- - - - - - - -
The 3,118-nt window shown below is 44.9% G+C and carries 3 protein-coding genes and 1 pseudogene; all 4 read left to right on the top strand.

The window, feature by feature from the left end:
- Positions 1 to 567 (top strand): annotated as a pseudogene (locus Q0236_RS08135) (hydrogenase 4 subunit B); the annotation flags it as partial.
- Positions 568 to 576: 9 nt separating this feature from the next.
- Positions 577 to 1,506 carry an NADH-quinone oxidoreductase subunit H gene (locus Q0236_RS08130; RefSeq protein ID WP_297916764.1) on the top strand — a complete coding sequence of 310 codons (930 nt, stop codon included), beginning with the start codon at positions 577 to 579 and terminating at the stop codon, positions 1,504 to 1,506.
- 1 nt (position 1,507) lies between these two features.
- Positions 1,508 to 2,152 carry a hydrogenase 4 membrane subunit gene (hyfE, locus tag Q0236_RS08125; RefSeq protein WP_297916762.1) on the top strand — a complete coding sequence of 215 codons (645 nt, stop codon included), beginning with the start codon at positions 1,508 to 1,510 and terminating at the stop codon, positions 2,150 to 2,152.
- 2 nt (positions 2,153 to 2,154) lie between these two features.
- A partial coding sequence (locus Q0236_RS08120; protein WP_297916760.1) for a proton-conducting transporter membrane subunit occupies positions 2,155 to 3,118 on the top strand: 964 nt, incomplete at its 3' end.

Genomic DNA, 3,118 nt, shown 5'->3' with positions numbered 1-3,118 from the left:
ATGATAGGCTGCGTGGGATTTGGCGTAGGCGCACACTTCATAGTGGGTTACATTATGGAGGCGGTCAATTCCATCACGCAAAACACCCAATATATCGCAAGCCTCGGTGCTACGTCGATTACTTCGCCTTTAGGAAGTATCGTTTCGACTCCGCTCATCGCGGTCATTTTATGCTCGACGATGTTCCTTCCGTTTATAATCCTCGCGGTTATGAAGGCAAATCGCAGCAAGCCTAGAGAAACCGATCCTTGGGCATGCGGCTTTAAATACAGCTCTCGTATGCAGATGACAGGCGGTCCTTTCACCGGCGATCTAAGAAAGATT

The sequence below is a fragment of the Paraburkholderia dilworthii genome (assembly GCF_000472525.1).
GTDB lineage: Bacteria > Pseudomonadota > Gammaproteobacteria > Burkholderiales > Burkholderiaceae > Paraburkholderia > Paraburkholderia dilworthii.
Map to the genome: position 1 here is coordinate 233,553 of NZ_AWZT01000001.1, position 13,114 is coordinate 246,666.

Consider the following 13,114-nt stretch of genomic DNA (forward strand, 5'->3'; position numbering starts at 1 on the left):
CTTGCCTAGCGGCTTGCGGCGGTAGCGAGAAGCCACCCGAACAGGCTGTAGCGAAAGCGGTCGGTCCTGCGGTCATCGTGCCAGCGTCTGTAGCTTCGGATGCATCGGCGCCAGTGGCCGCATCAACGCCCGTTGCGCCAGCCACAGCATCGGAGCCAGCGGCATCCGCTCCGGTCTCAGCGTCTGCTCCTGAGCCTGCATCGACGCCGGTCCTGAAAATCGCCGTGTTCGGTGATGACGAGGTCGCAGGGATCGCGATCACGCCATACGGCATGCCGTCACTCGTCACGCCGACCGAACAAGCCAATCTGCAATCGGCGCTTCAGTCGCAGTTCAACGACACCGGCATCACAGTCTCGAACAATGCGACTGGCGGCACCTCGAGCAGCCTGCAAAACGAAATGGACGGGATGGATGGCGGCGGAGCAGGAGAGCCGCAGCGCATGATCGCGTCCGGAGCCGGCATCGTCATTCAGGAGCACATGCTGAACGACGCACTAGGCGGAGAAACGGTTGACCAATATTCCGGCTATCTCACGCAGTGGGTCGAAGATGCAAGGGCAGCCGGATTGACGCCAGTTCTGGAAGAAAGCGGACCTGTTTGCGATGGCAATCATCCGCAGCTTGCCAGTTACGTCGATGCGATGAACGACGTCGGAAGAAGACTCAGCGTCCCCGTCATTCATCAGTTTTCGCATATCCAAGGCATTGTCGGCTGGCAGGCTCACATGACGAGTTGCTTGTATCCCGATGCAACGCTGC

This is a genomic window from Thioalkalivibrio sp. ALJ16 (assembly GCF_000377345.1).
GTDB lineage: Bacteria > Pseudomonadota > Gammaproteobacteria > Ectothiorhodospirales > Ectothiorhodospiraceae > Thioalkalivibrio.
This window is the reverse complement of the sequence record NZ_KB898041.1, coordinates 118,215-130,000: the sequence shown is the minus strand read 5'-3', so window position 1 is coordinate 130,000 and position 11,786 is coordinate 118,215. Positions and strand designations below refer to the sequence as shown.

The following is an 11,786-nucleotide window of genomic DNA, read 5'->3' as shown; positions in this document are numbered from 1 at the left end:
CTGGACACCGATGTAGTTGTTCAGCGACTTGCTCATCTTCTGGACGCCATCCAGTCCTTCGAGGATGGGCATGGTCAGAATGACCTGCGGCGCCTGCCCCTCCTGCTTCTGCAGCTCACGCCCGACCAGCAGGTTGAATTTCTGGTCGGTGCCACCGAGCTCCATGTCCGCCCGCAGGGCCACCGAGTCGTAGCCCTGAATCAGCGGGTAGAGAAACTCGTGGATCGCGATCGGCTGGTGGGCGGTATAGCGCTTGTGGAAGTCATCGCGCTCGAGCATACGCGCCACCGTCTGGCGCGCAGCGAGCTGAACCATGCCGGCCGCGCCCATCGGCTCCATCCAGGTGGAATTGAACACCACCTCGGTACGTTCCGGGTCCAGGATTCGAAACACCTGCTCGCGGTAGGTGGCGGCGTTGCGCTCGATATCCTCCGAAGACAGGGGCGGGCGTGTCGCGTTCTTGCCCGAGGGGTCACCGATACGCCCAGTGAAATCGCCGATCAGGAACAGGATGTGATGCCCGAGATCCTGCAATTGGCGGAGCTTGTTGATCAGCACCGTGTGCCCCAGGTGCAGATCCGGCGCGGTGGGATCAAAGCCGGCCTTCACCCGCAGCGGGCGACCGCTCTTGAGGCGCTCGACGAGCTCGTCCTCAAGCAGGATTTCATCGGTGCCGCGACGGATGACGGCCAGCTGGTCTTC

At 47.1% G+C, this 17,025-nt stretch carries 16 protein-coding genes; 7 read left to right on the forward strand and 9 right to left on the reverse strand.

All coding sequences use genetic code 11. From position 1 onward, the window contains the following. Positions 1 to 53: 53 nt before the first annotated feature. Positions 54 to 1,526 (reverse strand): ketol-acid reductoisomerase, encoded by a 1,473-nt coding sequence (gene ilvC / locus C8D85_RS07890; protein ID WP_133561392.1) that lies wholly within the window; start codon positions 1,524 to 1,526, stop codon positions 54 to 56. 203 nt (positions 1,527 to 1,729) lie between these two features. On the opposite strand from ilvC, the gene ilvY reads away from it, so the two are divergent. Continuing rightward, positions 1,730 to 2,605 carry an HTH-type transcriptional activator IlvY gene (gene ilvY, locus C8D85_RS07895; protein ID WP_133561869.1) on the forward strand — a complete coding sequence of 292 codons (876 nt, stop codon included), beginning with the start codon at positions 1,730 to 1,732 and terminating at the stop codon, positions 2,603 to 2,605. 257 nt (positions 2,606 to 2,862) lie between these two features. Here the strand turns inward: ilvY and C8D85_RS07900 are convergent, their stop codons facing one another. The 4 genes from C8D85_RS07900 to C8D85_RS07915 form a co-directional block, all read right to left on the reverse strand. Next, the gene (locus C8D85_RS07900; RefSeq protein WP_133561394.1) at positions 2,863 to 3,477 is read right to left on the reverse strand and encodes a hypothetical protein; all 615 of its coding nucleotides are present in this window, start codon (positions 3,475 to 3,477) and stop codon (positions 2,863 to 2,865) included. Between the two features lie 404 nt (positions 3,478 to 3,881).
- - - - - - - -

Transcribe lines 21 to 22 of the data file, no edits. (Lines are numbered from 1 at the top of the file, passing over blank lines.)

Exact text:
CTGGACACCGATGTAGTTGTTCAGCGACTTGCTCATCTTCTGGACGCCATCCAGTCCTTCGAGGATGGGCATGGTCAGAATGACCTGCGGCGCCTGCCCCTCCTGCTTCTGCAGCTCACGCCCGACCAGCAGGTTGAATTTCTGGTCGGTGCCACCGAGCTCCATGTCCGCCCGCAGGGCCACCGAGTCGTAGCCCTGAATCAGCGGGTAGAGAAACTCGTGGATCGCGATCGGCTGGTGGGCGGTATAGCGCTTGTGGAAGTCATCGCGCTCGAGCATACGCGCCACCGTCTGGCGCGCAGCGAGCTGAACCATGCCGGCCGCGCCCATCGGCTCCATCCAGGTGGAATTGAACACCACCTCGGTACGTTCCGGGTCCAGGATTCGAAACACCTGCTCGCGGTAGGTGGCGGCGTTGCGCTCGATATCCTCCGAAGACAGGGGCGGGCGTGTCGCGTTCTTGCCCGAGGGGTCACCGATACGCCCAGTGAAATCGCCGATCAGGAACAGGATGTGATGCCCGAGATCCTGCAATTGGCGGAGCTTGTTGATCAGCACCGTGTGCCCCAGGTGCAGATCCGGCGCGGTGGGATCAAAGCCGGCCTTCACCCGCAGCGGGCGACCGCTCTTGAGGCGCTCGACGAGCTCGTCCTCAAGCAGGATTTCATCGGTGCCGCGACGGATGACGGCCAGCTGGTCTTC

At 47.1% G+C, this 17,025-nt stretch carries 16 protein-coding genes; 7 read left to right on the forward strand and 9 right to left on the reverse strand.